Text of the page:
Yesterday, at the grocery store, I overheard the tail end of a conversation between a customer in front of me and the cashier. The customer was telling the cashier how much he really loved his job. The cashier responded that she loved her job as well. I am not sure what this man did, but I wish I knew what kind of job he held.
I got to thinking how much I really love my job as an elementary school teacher. I feel great that I can make that statement knowing there are a lot of people out there who are working a job they dislike. I can only imagine how difficult it must be to do a job that you don’t enjoy. I would imagine you would burn out very quickly.
At the end of the last school year, I had the opportunity to read a book entitled The Radical Leap Re-Energized, by Steve Farber. The book is about how to be an effective leader. It was written with the business person in mind. However, its advice can also be used by someone like me who is in the business of education.
Do what you love in the service of people who love what you do.
This statement addresses exactly what I do on a day to day basis during the school year. I am definitely doing what I love. I enjoy working with my students. I learn something from them every day. My students, parents, and school community are the people I serve. Each year I have to remind myself that we are all in this together. We all have to support each other if we want to have a successful year. Finally, I can’t just expect love to come to me automatically. I must remember to give my students and parents a reason to love me, too. It’s best to deal with parents and students in a respectful way. I have to keep my attitude in check.
Sure, there are some days when I question why I got into the teaching profession. It is a hard job and can be very stressful. It bothers me when people tell me that being a teacher is a cushy job. They say things like, “You get the weekends and summers off.” But, what people don’t realize is I don’t get paid for the months I don’t work. And, I continue to work over the summer by attending workshops and inservices. I also read many professional books over the summer to help me improve my teaching skills. I don’t have much time to do this during the school year.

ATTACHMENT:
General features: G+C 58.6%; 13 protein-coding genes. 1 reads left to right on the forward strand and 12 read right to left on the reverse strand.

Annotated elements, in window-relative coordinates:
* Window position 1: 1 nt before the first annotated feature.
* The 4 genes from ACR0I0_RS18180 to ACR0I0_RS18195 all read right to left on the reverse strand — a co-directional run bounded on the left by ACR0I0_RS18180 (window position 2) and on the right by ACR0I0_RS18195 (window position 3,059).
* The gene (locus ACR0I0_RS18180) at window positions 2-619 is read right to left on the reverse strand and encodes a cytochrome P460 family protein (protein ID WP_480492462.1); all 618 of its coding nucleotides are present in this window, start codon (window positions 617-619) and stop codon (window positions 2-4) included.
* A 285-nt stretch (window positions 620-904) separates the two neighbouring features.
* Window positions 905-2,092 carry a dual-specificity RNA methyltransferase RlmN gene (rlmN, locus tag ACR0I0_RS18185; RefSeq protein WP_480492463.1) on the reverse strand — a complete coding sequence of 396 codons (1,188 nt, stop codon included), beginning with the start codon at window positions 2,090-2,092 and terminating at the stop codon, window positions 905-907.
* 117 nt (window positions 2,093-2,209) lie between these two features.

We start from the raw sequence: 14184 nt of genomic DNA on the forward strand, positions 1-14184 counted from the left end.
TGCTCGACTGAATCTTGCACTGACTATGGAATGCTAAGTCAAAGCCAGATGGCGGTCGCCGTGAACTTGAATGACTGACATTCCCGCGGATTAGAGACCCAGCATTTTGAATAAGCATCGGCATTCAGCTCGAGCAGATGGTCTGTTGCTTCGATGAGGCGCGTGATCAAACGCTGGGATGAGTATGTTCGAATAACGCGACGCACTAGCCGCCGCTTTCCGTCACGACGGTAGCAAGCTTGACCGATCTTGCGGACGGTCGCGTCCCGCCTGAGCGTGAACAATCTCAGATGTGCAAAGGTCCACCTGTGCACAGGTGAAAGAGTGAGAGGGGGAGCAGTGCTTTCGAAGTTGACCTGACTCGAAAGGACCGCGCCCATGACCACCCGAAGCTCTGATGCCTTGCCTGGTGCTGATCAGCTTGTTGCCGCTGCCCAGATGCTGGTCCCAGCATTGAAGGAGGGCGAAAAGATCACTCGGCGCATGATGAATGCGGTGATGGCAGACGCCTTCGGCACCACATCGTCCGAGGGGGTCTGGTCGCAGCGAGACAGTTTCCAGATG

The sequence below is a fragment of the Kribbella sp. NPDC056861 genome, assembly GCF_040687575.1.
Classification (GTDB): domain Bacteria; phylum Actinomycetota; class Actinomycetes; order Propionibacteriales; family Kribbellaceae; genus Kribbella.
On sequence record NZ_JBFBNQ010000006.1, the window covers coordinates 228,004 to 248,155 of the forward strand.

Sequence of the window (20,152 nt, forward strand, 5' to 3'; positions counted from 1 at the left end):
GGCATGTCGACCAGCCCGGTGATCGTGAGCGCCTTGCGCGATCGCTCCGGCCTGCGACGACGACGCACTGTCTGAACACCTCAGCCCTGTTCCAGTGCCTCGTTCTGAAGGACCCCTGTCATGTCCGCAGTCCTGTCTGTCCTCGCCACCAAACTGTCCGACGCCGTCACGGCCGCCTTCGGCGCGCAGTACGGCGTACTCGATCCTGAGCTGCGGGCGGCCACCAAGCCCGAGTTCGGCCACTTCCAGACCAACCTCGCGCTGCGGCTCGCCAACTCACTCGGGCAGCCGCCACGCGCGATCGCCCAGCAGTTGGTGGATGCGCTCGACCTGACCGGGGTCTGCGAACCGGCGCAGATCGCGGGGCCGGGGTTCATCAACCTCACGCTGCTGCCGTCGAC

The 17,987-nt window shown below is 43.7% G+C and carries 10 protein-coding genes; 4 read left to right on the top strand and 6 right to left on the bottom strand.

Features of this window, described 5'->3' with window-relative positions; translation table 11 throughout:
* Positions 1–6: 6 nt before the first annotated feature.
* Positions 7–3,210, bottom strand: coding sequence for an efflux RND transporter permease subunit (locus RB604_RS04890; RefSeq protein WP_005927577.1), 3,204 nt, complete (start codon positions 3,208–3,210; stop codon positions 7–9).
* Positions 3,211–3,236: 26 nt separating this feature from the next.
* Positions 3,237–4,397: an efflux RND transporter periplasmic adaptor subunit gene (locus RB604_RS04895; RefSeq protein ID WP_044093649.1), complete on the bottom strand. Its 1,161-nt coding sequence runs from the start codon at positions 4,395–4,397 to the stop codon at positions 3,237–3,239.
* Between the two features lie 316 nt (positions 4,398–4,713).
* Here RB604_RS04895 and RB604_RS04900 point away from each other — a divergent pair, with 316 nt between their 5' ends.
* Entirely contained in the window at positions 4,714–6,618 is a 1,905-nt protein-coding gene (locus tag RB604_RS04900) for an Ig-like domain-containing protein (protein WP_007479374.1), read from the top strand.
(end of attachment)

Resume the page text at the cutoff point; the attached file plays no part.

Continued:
Recently, I read an article in which Sir Ken Robinson, educationalist, author, and speaker, was being interviewed (Your Start Up Life: Fail To Succeed). He was asked to give advice to people who were trying to find their passion while trying to earn a paycheck.
Don’t give up. Being in your element is where your talents meet your passions. The two are important. To be in your element it’s not enough to do something you’re good at. I know plenty of people who are good at things they don’t care for. To be in your element you have to love it. ‘It’ can be anything; teaching, carpentry, law, nursing, graphic design, pathology, working with animals, snow-boarding. You name it. Human culture is as rich as it is because our talents and passions are so various. Some people can make a living from being in their element, others can’t or don’t want to. They just do it for the love of it. Whatever your circumstances, you need to find time to be in your element – to do what gives you energy rather than what takes it from you.
It is interesting Sir Robinson talks about loving what you do. This kind of passion will give you energy to keep going instead of draining it from you. I will definitely keep this thought in the back of my mind as I enter this new school year. Whenever I feel like the energy is being zapped out of me, I need to think about all the reasons I love teaching. That will be a very long list.